Although rare, in hard water areas, the flow sensor can also develop deposits on the terminals. A flow sensor is used with salt systems to make sure that water flow is sufficient for operation. They also usually sense water temperature and the salt level in the pool, like the three sensor shown here.

After removing the sensor from the tee fitting, I scrubbed it with the textured side of a dish sponge to clean all three sensor probes, or spots on the underside. We reinserted the sensor into the pipe and turned everything back on. We still got the "No Flow" error!

We knew there was flow, since the pump was on, and there was 15 psi on the filter pressure gauge. "Time to clean the filter cartridges?" I asked. He said he usually waits until 20 psi to clean, but "sure, we can try that". So, we pulled out the filter cartridges, took them over to the shade, and had a seat to hose them off. They were very dirty.

We reinserted the filters and started the system back up. The pressure gauge still read 15 psi until I flicked it with my finger, and then it dropped to 10 pounds. We found the air bleeder assembly was clogged with debris, giving false readings.

Winter Salt Cell Maintenance

You may not know this, but most salt cells won't work well in water temperatures less than 60 degrees. For this reason, they may have trouble creating enough chlorine in the winter, for Sunbelt pools. They can also be overworked in such temperatures, leading to a shorter lifespan.

If your Sunbelt pool temperature drops into the 50s, it would be best to shut off the salt system and use another chlorination method, like chlorine tablets, until the water heats up again.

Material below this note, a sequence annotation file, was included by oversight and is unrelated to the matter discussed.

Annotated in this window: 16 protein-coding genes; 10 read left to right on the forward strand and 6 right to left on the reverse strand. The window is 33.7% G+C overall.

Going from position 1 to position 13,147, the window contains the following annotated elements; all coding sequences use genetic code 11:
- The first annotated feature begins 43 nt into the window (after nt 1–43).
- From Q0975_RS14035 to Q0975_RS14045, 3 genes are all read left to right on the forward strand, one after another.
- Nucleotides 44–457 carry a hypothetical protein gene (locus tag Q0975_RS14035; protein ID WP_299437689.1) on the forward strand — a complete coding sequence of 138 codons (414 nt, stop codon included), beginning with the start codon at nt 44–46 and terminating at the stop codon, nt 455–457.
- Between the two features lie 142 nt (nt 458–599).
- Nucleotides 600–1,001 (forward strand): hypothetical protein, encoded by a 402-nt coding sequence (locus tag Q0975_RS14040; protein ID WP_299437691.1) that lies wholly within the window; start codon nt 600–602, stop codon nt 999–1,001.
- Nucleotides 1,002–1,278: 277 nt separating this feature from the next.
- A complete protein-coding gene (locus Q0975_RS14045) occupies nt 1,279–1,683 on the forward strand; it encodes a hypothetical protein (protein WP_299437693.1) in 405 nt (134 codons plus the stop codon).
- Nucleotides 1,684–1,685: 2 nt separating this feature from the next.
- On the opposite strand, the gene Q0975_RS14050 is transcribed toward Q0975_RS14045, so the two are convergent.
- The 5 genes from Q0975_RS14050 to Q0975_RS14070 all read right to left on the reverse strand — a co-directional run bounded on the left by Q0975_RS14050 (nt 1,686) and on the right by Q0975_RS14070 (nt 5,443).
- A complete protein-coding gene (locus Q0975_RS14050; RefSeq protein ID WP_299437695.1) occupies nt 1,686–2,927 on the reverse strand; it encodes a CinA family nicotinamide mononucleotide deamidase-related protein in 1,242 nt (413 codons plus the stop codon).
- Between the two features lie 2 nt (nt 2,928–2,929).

For pools in the Snowbelt, it may be advised to remove the salt cell after blowing the lines, and store it indoors. The sensor can also be removed or it can be wrapped in plastic for the winter.

Other Salt Cell Maintenance Tips

  • Don't overwork your salt cell. Keep your chlorine level as low as you need to maintain clean and clear pool water.
  • Use conditioner or stabilizer to help protect your chlorine level from the sun, and again, to prevent overworking the cell.
  • Keep your pH balanced. If below 7.2, it can etch the salt cell, and if above 7.6, it will reduce the chlorine's effectiveness.
  • Keep the salt level proper in the pool. You'll need to add more salt once or twice per year.

In summary, to ensure peak performance of your salt cell:

  • Maintain proper salt levels. Add to replace salt lost by splash out, backwashing or leaks.
  • Maintain low levels of pH, total alkalinity and calcium hardness.
  • Maintain proper levels of cyanuric acid, stabilizer to reduce demand on your salt cell.
  • Inspect and clean your salt cell regularly to remove any scale buildup.
  • Keep your chlorine level as low as possible. Test the water to maintain 1.0-2.0 ppm.
  • Use the super-chlorinate function only as needed to remove combined chlorine levels.


Pool salt systems are real-time savers, but they do need occasional maintenance to keep them working properly and to prolong the life of your salt cell.

Eventually, you'll need a new salt cell. You'll know it's time when the chlorine output drops to low levels, despite a clean cell and sensor, proper water balance, salt levels and water temperature.


In The Swim makes every effort to provide accurate recommendations based upon current ANSI/APSP/ICC-5 2011 (R2022) standards, but codes and regulations change, and In The Swim assumes no liability for any omissions or errors in this article or the outcome of any project. You must always exercise reasonable caution, carefully read the label on all products, follow all product directions, follow any current codes and regulations that may apply, and consult with a licensed professional if in doubt about any procedures. In The Swim assumes no legal responsibility for your reliance or interpretation of the data contained herein, and makes no representations or warranties of any kind concerning the quality, safety, or suitability of the information, whether express or implied, including, without limitation, any implied warranties of merchantability or fitness for a particular purpose.